Does our worth equal our value?

Does our worth equal our value?


Two clear plastic piggy banks one jammed full of pennies a the other empty on a black background, jealousy concept

Our true worth is a lot more that how much money we have, the size of our superannuation or pension plan, where we live, the things we own, or how much we earn.

Worth, otherwise known as our value, is both tangible and intangible. It is the sum of our intrinsic value within the society we live in, in terms of the contribution we have made – or are yet to make.

While it is customary to think of our worth in financial terms, our value is a lot more holistic in measure.

For example – some would suggest that a penniless person living on the streets holds little value.

However – Is this right?

Such a person’s worth or value is measured by the contribution they have made in the past, and may make in the future. They may have the opportunity to inspire just one other person not to fall into their world of despair, but to go on and achieve great things.

Consider a single parent struggling to raise a family on social welfare benefits, or on a minimum wage.

Life is tough financially but their perseverance and guidance may result in children who grow up and achieve greatness.

Just think of some people who started life with the odds stacked against them. People who went on to achieve something remarkable like the following examples:

  • Oprah Winfrey spent her early years being raised by her poor grandmother, wore dresses made from potato sacks, and went on to suffer years of domestic abuse.
  • Jim Carey lived in a VW bus before moving in to a tent in to his sister’s yard.
  • Michael Oher – whose life story inspired the movie ‘The Blindside’.
  • Charlie Chaplin, who with his younger brother, lived on the streets of London following the death of their father and their mother’s admission to a mental hospital.

There are thousands of examples of people who have made significant contributions to society in spite of their personal circumstances, and the ‘curve balls’ that life has thrown at them.

Yet sadly there are many more who have not had the same opportunity as the well-known celebrities who have made great names for themselves.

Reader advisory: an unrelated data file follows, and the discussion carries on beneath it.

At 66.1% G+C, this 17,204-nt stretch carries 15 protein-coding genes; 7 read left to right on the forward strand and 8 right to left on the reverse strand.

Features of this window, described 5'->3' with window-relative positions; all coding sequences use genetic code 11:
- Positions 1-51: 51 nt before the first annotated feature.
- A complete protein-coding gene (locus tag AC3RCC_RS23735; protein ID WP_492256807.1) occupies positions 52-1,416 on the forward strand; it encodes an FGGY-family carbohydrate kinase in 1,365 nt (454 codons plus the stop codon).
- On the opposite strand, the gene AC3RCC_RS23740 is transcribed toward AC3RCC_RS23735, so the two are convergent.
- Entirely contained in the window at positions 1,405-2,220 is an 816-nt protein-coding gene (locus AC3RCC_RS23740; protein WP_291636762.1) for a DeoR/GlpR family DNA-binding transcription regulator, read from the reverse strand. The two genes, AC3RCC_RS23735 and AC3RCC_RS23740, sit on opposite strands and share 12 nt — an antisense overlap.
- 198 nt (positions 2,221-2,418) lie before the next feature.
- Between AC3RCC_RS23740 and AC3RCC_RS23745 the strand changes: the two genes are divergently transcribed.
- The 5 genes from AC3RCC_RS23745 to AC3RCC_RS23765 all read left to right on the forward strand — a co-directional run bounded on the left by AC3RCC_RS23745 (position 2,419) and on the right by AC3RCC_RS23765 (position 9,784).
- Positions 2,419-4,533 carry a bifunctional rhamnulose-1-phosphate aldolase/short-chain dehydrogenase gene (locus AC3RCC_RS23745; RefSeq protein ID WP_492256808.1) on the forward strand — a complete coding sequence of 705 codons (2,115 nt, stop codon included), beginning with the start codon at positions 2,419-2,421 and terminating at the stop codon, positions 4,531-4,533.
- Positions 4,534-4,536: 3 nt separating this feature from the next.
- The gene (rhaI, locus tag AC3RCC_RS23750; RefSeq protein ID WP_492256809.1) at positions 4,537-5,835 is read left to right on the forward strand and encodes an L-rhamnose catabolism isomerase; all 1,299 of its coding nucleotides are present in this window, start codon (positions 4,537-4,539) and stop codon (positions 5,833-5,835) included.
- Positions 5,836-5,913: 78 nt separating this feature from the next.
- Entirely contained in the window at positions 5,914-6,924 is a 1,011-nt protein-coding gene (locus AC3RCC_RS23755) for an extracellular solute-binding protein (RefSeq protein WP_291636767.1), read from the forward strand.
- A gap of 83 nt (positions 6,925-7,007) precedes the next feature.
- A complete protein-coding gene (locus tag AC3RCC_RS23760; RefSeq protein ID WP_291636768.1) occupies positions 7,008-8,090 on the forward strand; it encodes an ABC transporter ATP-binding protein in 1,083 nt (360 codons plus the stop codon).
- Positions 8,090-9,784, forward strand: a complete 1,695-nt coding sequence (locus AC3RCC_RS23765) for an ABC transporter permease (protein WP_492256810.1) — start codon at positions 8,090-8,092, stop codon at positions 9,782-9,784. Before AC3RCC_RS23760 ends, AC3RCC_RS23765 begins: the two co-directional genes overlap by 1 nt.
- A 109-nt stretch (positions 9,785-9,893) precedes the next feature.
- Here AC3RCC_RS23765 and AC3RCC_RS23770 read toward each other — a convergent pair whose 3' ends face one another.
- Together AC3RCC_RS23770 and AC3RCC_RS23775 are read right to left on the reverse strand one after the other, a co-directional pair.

There is also the ‘quiet achievers’ (both living and dead). People whose lives have gone on to inspire countless millions. People like Mother Teresa, Martin Luther King, Nelson Mandela, the recently departed Muhammad Ali, and Mahatma Gandhi.

Financial success is not the measure for these people’s success. Their care, compassion, and inspiration is the legacy they left behind. The world is a better place because they once lived here.

When we talk about wealth – think about it in terms of our value. What contribution are we making that may result in someone having an opportunity that might otherwise have been lost?

Moreover, when we pass a person in the streets who might appear less fortunate than us, let us spare a thought for them and their circumstances, and not be too quick to judge.

Let us ask ourselves; “What contribution can I make in order to leave the world a better place?”

Sadly – the western world seems to have become increasingly selfish and self-centred.

As we plan for our retirement years, we may find we have some time available that we can use for the betterment of our community. It is an opportunity to impart some of knowledge and skills, no matter how great or small, on to others.

It might just provide the opportunity for someone in more challenging circumstances to choose a different path for their life.

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